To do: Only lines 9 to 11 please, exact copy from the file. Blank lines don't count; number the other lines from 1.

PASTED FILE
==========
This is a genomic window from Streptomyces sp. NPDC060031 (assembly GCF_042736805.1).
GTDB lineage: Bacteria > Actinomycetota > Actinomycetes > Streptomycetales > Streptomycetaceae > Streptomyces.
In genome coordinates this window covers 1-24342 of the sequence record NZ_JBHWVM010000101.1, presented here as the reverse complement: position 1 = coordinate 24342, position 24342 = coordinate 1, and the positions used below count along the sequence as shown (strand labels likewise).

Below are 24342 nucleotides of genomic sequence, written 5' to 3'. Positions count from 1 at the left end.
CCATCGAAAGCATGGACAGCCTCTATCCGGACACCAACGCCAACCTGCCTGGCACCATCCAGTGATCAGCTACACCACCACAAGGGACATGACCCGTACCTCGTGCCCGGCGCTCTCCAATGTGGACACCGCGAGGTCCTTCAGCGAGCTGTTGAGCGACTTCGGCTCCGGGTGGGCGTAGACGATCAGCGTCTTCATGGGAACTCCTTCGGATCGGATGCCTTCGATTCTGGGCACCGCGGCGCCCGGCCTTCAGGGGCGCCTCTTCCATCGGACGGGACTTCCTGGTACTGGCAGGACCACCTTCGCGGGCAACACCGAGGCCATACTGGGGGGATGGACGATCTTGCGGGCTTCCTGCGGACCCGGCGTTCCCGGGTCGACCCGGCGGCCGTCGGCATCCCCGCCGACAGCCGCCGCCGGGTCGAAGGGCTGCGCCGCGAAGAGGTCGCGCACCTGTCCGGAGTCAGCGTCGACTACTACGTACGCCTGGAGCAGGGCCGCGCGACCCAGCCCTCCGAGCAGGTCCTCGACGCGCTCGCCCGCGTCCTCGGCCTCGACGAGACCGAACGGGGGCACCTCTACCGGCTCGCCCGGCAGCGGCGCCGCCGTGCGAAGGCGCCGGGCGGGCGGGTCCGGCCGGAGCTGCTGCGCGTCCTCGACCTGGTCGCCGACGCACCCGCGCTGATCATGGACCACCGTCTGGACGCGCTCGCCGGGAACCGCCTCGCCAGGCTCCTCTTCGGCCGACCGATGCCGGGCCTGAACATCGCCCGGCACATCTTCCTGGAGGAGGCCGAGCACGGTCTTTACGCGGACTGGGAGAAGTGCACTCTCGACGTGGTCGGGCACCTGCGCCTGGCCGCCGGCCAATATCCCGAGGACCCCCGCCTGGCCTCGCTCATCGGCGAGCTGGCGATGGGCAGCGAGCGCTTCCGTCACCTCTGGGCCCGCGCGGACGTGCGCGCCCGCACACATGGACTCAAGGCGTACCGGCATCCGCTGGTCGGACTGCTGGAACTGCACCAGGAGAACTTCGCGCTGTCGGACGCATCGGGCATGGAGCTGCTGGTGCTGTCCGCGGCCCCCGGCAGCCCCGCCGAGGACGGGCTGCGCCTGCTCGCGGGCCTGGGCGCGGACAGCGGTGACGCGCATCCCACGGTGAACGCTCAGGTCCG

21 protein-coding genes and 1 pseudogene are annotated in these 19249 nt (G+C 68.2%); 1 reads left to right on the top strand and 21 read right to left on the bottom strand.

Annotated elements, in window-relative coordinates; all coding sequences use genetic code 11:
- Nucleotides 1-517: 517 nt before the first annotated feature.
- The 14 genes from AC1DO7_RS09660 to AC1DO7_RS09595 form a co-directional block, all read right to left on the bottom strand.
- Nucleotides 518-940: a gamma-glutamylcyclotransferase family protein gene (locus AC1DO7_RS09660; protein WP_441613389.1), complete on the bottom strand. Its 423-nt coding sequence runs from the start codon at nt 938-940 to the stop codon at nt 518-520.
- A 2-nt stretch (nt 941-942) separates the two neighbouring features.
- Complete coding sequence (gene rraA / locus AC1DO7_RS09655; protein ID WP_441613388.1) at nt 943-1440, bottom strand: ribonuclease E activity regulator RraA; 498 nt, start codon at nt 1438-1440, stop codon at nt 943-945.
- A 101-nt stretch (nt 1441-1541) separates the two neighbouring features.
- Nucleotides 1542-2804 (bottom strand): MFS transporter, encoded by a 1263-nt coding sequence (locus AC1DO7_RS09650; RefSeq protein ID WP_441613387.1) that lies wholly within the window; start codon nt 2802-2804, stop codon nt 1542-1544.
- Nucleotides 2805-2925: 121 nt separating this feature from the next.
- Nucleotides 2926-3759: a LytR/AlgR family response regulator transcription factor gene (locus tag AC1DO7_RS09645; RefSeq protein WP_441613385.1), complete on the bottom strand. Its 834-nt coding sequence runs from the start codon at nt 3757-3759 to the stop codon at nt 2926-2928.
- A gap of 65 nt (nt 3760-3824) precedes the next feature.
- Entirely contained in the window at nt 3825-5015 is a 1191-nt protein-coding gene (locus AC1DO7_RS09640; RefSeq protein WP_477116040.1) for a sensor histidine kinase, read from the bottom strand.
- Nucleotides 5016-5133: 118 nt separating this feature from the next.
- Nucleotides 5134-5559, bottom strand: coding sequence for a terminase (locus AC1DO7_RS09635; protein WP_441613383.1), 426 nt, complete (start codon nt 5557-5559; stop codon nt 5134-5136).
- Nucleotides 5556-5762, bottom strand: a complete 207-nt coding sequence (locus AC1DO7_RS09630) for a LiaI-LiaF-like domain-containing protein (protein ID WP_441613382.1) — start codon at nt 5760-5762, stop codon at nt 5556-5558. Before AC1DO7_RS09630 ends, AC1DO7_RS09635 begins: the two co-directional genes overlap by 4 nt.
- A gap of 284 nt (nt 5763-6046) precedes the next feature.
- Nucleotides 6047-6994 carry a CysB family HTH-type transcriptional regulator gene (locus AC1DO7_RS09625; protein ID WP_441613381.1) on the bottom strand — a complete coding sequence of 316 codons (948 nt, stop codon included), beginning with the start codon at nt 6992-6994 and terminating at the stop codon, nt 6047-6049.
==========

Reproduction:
- The 14 genes from AC1DO7_RS09660 to AC1DO7_RS09595 form a co-directional block, all read right to left on the bottom strand.
- Nucleotides 518-940: a gamma-glutamylcyclotransferase family protein gene (locus AC1DO7_RS09660; protein WP_441613389.1), complete on the bottom strand. Its 423-nt coding sequence runs from the start codon at nt 938-940 to the stop codon at nt 518-520.
- A 2-nt stretch (nt 941-942) separates the two neighbouring features.